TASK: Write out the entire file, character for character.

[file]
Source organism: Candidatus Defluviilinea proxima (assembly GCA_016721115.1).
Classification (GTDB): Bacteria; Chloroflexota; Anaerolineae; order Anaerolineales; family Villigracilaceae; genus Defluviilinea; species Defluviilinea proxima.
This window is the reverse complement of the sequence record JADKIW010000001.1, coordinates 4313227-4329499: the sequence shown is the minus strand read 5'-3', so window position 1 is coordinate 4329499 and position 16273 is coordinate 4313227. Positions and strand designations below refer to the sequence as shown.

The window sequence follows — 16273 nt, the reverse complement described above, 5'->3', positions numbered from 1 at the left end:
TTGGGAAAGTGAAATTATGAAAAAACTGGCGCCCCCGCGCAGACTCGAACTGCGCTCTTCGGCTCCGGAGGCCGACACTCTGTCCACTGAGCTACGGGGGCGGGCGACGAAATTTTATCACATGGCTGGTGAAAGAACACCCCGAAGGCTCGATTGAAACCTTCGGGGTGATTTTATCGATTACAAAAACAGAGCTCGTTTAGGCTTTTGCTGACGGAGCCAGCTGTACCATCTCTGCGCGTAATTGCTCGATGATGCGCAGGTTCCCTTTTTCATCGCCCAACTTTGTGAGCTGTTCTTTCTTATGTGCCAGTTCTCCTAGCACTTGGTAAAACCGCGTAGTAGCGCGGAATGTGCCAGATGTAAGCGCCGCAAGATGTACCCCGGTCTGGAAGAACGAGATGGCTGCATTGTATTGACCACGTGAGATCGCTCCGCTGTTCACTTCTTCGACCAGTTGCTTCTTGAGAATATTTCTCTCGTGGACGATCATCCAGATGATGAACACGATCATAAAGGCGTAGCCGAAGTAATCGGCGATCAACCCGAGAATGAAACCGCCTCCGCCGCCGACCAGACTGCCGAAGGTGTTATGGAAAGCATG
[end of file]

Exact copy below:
Source organism: Candidatus Defluviilinea proxima (assembly GCA_016721115.1).
Classification (GTDB): Bacteria; Chloroflexota; Anaerolineae; order Anaerolineales; family Villigracilaceae; genus Defluviilinea; species Defluviilinea proxima.
This window is the reverse complement of the sequence record JADKIW010000001.1, coordinates 4313227-4329499: the sequence shown is the minus strand read 5'-3', so window position 1 is coordinate 4329499 and position 16273 is coordinate 4313227. Positions and strand designations below refer to the sequence as shown.

The window sequence follows — 16273 nt, the reverse complement described above, 5'->3', positions numbered from 1 at the left end:
TTGGGAAAGTGAAATTATGAAAAAACTGGCGCCCCCGCGCAGACTCGAACTGCGCTCTTCGGCTCCGGAGGCCGACACTCTGTCCACTGAGCTACGGGGGCGGGCGACGAAATTTTATCACATGGCTGGTGAAAGAACACCCCGAAGGCTCGATTGAAACCTTCGGGGTGATTTTATCGATTACAAAAACAGAGCTCGTTTAGGCTTTTGCTGACGGAGCCAGCTGTACCATCTCTGCGCGTAATTGCTCGATGATGCGCAGGTTCCCTTTTTCATCGCCCAACTTTGTGAGCTGTTCTTTCTTATGTGCCAGTTCTCCTAGCACTTGGTAAAACCGCGTAGTAGCGCGGAATGTGCCAGATGTAAGCGCCGCAAGATGTACCCCGGTCTGGAAGAACGAGATGGCTGCATTGTATTGACCACGTGAGATCGCTCCGCTGTTCACTTCTTCGACCAGTTGCTTCTTGAGAATATTTCTCTCGTGGACGATCATCCAGATGATGAACACGATCATAAAGGCGTAGCCGAAGTAATCGGCGATCAACCCGAGAATGAAACCGCCTCCGCCGCCGACCAGACTGCCGAAGGTGTTATGGAAAGCATG